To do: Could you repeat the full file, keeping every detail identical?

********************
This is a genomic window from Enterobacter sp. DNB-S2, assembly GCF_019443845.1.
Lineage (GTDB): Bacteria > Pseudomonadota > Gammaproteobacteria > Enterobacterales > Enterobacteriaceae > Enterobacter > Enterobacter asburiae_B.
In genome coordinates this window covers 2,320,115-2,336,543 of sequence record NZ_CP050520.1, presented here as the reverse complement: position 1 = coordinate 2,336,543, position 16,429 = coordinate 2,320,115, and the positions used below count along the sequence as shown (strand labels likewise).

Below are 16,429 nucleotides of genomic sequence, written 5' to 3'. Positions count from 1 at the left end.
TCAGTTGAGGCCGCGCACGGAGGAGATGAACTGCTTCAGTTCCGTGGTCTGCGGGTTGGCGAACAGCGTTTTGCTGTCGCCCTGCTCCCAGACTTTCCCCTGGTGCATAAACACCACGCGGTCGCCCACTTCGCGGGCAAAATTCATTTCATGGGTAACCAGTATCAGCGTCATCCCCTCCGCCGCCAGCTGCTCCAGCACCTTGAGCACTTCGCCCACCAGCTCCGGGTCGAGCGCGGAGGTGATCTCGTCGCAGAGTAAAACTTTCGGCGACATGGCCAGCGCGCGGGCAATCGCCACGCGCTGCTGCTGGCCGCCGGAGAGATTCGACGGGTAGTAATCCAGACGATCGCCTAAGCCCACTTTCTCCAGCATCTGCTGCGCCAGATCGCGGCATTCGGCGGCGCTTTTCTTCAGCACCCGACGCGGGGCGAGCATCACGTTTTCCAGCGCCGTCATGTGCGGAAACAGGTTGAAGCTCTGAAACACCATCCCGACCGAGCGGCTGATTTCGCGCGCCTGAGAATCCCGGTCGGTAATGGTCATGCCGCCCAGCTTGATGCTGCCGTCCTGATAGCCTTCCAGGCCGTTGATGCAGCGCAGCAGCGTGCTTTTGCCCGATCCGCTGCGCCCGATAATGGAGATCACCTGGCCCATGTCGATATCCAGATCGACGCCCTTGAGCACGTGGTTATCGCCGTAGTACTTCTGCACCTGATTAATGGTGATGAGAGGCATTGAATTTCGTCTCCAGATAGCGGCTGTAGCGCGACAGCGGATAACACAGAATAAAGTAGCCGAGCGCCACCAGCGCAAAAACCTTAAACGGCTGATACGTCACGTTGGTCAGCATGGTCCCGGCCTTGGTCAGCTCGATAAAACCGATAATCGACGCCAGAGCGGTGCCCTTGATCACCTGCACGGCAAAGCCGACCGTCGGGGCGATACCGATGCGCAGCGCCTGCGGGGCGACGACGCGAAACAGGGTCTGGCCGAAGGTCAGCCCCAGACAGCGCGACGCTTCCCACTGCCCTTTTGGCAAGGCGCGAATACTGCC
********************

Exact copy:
This is a genomic window from Enterobacter sp. DNB-S2, assembly GCF_019443845.1.
Lineage (GTDB): Bacteria > Pseudomonadota > Gammaproteobacteria > Enterobacterales > Enterobacteriaceae > Enterobacter > Enterobacter asburiae_B.
In genome coordinates this window covers 2,320,115-2,336,543 of sequence record NZ_CP050520.1, presented here as the reverse complement: position 1 = coordinate 2,336,543, position 16,429 = coordinate 2,320,115, and the positions used below count along the sequence as shown (strand labels likewise).

Below are 16,429 nucleotides of genomic sequence, written 5' to 3'. Positions count from 1 at the left end.
TCAGTTGAGGCCGCGCACGGAGGAGATGAACTGCTTCAGTTCCGTGGTCTGCGGGTTGGCGAACAGCGTTTTGCTGTCGCCCTGCTCCCAGACTTTCCCCTGGTGCATAAACACCACGCGGTCGCCCACTTCGCGGGCAAAATTCATTTCATGGGTAACCAGTATCAGCGTCATCCCCTCCGCCGCCAGCTGCTCCAGCACCTTGAGCACTTCGCCCACCAGCTCCGGGTCGAGCGCGGAGGTGATCTCGTCGCAGAGTAAAACTTTCGGCGACATGGCCAGCGCGCGGGCAATCGCCACGCGCTGCTGCTGGCCGCCGGAGAGATTCGACGGGTAGTAATCCAGACGATCGCCTAAGCCCACTTTCTCCAGCATCTGCTGCGCCAGATCGCGGCATTCGGCGGCGCTTTTCTTCAGCACCCGACGCGGGGCGAGCATCACGTTTTCCAGCGCCGTCATGTGCGGAAACAGGTTGAAGCTCTGAAACACCATCCCGACCGAGCGGCTGATTTCGCGCGCCTGAGAATCCCGGTCGGTAATGGTCATGCCGCCCAGCTTGATGCTGCCGTCCTGATAGCCTTCCAGGCCGTTGATGCAGCGCAGCAGCGTGCTTTTGCCCGATCCGCTGCGCCCGATAATGGAGATCACCTGGCCCATGTCGATATCCAGATCGACGCCCTTGAGCACGTGGTTATCGCCGTAGTACTTCTGCACCTGATTAATGGTGATGAGAGGCATTGAATTTCGTCTCCAGATAGCGGCTGTAGCGCGACAGCGGATAACACAGAATAAAGTAGCCGAGCGCCACCAGCGCAAAAACCTTAAACGGCTGATACGTCACGTTGGTCAGCATGGTCCCGGCCTTGGTCAGCTCGATAAAACCGATAATCGACGCCAGAGCGGTGCCCTTGATCACCTGCACGGCAAAGCCGACCGTCGGGGCGATACCGATGCGCAGCGCCTGCGGGGCGACGACGCGAAACAGGGTCTGGCCGAAGGTCAGCCCCAGACAGCGCGACGCTTCCCACTGCCCTTTTGGCAAGGCGCGAATACTGCC